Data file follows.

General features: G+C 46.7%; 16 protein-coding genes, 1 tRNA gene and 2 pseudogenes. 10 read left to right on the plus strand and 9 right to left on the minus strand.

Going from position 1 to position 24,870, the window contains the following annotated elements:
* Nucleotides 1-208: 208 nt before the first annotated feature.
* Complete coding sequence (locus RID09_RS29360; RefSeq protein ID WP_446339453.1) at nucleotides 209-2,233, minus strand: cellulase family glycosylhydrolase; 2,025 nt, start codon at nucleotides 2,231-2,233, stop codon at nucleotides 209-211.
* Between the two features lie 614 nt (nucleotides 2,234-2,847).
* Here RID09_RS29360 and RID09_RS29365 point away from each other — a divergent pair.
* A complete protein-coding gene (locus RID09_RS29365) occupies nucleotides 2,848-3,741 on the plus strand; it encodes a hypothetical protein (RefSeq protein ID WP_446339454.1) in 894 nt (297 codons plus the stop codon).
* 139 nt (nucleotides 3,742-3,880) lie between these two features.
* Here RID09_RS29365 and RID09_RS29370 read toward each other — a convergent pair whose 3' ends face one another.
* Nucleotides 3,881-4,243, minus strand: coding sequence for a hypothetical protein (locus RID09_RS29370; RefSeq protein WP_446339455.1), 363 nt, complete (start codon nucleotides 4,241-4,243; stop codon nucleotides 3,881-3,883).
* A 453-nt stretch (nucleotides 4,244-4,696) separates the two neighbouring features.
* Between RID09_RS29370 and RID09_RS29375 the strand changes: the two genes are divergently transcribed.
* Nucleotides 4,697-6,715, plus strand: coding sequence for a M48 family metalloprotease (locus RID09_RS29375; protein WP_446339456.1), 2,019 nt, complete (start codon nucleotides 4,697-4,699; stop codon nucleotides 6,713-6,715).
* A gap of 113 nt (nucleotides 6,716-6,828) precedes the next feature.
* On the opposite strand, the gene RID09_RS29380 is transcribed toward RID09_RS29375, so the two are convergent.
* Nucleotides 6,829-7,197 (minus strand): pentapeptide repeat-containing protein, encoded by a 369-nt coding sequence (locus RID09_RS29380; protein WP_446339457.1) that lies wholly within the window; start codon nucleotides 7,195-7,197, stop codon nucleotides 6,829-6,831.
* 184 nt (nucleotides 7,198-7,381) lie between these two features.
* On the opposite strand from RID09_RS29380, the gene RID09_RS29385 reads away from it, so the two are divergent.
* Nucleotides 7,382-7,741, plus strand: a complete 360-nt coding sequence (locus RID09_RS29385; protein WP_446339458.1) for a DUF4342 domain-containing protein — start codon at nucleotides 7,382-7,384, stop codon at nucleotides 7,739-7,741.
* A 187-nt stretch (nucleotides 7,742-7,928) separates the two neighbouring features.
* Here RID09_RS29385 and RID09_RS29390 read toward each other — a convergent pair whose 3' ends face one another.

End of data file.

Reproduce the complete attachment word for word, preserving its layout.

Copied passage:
General features: G+C 46.7%; 16 protein-coding genes, 1 tRNA gene and 2 pseudogenes. 10 read left to right on the plus strand and 9 right to left on the minus strand.

Going from position 1 to position 24,870, the window contains the following annotated elements:
* Nucleotides 1-208: 208 nt before the first annotated feature.
* Complete coding sequence (locus RID09_RS29360; RefSeq protein ID WP_446339453.1) at nucleotides 209-2,233, minus strand: cellulase family glycosylhydrolase; 2,025 nt, start codon at nucleotides 2,231-2,233, stop codon at nucleotides 209-211.
* Between the two features lie 614 nt (nucleotides 2,234-2,847).
* Here RID09_RS29360 and RID09_RS29365 point away from each other — a divergent pair.
* A complete protein-coding gene (locus RID09_RS29365) occupies nucleotides 2,848-3,741 on the plus strand; it encodes a hypothetical protein (RefSeq protein ID WP_446339454.1) in 894 nt (297 codons plus the stop codon).
* 139 nt (nucleotides 3,742-3,880) lie between these two features.
* Here RID09_RS29365 and RID09_RS29370 read toward each other — a convergent pair whose 3' ends face one another.
* Nucleotides 3,881-4,243, minus strand: coding sequence for a hypothetical protein (locus RID09_RS29370; RefSeq protein WP_446339455.1), 363 nt, complete (start codon nucleotides 4,241-4,243; stop codon nucleotides 3,881-3,883).
* A 453-nt stretch (nucleotides 4,244-4,696) separates the two neighbouring features.
* Between RID09_RS29370 and RID09_RS29375 the strand changes: the two genes are divergently transcribed.
* Nucleotides 4,697-6,715, plus strand: coding sequence for a M48 family metalloprotease (locus RID09_RS29375; protein WP_446339456.1), 2,019 nt, complete (start codon nucleotides 4,697-4,699; stop codon nucleotides 6,713-6,715).
* A gap of 113 nt (nucleotides 6,716-6,828) precedes the next feature.
* On the opposite strand, the gene RID09_RS29380 is transcribed toward RID09_RS29375, so the two are convergent.
* Nucleotides 6,829-7,197 (minus strand): pentapeptide repeat-containing protein, encoded by a 369-nt coding sequence (locus RID09_RS29380; protein WP_446339457.1) that lies wholly within the window; start codon nucleotides 7,195-7,197, stop codon nucleotides 6,829-6,831.
* 184 nt (nucleotides 7,198-7,381) lie between these two features.
* On the opposite strand from RID09_RS29380, the gene RID09_RS29385 reads away from it, so the two are divergent.
* Nucleotides 7,382-7,741, plus strand: a complete 360-nt coding sequence (locus RID09_RS29385; protein WP_446339458.1) for a DUF4342 domain-containing protein — start codon at nucleotides 7,382-7,384, stop codon at nucleotides 7,739-7,741.
* A 187-nt stretch (nucleotides 7,742-7,928) separates the two neighbouring features.
* Here RID09_RS29385 and RID09_RS29390 read toward each other — a convergent pair whose 3' ends face one another.